Sorry. Good luck with justifying your existence enough to be allowed in; I hear they are pretty generous with it (hey – they let *me* in :)), so you should be fine, I think.

(“IGDA: hiding information that would help people break-into the games industry, or improve their own level of professionalism, since 2004
“)

PS: because it’s password-protected, and uses random passwords, I can’t even get hold of the direct link to the emails in the archive – I have to wait for their mailman server to give me my password. That can take several hours (I know there’s nothing they can do to improve it: I run one of the other lists on the same server, and have the same problem :( ), so I’ll edit-in the direct link if/when my password arrives)

Problems to Avoid as a Scrum Project Customer

(I’m quoting a very handy short extract from Clinton Keith’s December 2007 Gamasutra article, so that I can find it again easily later. Clinton is/was the CTO of High Moon Studios, and is probably the most well-known proponent of Scrum in the games industry. Rather than wade through the whole article when I want to pass on some of his advice, I wanted to be able to copy/paste the relevant sub-bits)
Continue reading

Problems to Avoid When Introducing Scrum to Customers

(I’m quoting a very handy short extract from Clinton Keith’s December 2007 Gamasutra article, so that I can find it again easily later. Clinton is/was the CTO of High Moon Studios, and is probably the most well-known proponent of Scrum in the games industry. Rather than wade through the whole article when I want to pass on some of his advice, I wanted to be able to copy/paste the relevant sub-bits)
Continue reading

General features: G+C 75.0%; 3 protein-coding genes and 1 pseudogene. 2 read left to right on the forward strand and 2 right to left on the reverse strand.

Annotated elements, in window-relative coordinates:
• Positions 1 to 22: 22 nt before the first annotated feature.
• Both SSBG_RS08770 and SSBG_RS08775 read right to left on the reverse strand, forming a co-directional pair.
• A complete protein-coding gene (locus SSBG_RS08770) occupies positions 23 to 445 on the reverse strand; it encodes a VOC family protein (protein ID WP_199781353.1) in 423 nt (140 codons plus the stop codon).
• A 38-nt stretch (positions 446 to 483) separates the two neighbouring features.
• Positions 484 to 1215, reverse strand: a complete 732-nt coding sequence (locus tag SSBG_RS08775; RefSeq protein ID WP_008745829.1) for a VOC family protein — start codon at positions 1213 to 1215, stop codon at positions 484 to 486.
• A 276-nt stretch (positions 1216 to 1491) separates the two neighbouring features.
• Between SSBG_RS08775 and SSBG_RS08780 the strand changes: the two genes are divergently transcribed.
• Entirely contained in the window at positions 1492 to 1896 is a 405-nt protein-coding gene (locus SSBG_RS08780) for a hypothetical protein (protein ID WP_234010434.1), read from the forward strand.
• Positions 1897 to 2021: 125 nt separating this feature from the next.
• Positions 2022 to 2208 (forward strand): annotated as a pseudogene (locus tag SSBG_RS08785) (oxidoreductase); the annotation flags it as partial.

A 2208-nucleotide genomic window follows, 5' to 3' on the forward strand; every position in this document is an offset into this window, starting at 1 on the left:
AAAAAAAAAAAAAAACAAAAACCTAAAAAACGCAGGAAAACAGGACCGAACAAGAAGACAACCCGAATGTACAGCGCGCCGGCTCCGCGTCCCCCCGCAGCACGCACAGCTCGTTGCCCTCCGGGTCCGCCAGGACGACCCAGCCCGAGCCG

Fighting Consulting Firms

a.k.a. how some Publishers view independent Developers

This is a quote found buried in the middle of the otherwise completely unrelated, but sometimes highly amusing, “rant to end all rants” about the rise and fall of the talent and skill of the people within the Ruby on Rails development community:

I have a few pieces of advice for people about to hire any company like ThoughtWorks. There’s just a few simple strategies you can follow to make sure you get the most out of them and get your money’s worth:

1. Make sure you have the right to see every resume and interview each consultant they place. Treat them like new hires and don’t let anyone who’s not worth the rate you’re paying on the team.
2. Demand a variable rate based on the position of the person and their experience.
3. Demand that no employees can leave the project to work on another project. These placements have to be for the life of the project or until the employee quits.
4. Require that you have the right to have someone replaced if they are not immediately capable. Part of what you’re paying is that a ThoughtWorker should be able to drop in commando style and just start working. The reality is they are usually totally lost anyway.
5. Seriously consider recruiting one full time employee as a team lead, another as a project manager, and then staff the rest of your team with independent consultants. You’ll find that you get more control and better quality at a lower price.

Having employed one extremely famous web-design consultancy, run by some of the most famous world experts in using XHTML/CSS (and doing so attractively), and had very similar discoveries/realizations about their dodgy business practices when we were charged 5-figure sums for 3 webpages that were thrown together in around half an hour … in 2005 … I found the list above quite a good starting point for anyone considering paying an external team of experts :).

At some point, I’d like to followup with my own lessons learnt from what to do and what not to do on the publisher side of the game-publisher/game-developer relationship.